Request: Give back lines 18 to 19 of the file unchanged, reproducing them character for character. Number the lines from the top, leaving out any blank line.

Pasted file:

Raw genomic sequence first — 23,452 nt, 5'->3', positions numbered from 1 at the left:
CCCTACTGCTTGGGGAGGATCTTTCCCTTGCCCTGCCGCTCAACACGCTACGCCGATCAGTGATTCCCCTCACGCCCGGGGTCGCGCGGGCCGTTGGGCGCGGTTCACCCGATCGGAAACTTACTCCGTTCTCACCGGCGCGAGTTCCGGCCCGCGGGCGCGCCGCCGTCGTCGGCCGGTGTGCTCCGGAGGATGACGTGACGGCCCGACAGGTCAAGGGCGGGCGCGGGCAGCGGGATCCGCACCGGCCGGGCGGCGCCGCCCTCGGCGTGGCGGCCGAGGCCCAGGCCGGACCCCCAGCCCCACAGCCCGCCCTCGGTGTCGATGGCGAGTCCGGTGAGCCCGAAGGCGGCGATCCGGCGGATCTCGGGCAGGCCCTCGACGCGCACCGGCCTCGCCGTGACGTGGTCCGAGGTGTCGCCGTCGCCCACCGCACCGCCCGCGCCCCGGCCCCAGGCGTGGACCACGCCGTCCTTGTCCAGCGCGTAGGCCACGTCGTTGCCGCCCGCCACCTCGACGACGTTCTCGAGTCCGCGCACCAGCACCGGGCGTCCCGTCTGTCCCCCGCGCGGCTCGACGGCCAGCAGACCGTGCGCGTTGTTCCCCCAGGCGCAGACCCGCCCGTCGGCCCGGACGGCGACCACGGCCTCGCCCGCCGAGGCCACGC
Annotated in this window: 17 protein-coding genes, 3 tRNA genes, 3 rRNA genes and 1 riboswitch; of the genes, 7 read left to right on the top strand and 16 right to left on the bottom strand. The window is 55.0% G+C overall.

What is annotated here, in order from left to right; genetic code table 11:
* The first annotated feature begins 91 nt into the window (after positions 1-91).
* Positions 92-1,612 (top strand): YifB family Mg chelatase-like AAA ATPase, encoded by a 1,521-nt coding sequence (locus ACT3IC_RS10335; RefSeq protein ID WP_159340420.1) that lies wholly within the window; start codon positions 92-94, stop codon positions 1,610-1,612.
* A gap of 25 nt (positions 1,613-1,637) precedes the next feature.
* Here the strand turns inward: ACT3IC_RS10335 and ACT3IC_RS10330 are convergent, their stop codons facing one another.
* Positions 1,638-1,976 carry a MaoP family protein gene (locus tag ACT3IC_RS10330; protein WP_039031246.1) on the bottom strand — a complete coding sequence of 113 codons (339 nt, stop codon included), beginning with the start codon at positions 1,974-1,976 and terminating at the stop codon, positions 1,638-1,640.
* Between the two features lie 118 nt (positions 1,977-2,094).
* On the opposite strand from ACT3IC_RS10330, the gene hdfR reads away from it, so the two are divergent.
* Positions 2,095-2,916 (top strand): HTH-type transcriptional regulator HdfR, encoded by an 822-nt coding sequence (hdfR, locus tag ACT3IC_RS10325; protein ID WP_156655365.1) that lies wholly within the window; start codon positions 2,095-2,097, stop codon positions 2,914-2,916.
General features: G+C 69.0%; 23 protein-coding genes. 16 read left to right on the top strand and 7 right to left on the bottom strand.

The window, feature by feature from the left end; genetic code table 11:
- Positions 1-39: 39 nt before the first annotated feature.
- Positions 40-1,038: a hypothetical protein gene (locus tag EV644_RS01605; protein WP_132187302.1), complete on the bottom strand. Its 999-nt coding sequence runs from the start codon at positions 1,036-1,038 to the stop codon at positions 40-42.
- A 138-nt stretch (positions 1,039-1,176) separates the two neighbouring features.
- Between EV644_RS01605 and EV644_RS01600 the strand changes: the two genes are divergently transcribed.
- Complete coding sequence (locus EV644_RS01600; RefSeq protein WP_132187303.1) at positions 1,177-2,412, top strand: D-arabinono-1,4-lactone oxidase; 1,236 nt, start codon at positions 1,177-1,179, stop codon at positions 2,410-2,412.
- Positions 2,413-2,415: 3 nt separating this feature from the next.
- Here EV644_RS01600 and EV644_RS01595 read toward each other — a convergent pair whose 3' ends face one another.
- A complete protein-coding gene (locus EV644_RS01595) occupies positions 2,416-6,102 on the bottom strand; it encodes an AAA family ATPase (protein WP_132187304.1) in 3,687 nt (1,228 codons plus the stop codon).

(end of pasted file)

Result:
- Between EV644_RS01605 and EV644_RS01600 the strand changes: the two genes are divergently transcribed.
- Complete coding sequence (locus EV644_RS01600; RefSeq protein WP_132187303.1) at positions 1,177-2,412, top strand: D-arabinono-1,4-lactone oxidase; 1,236 nt, start codon at positions 1,177-1,179, stop codon at positions 2,410-2,412.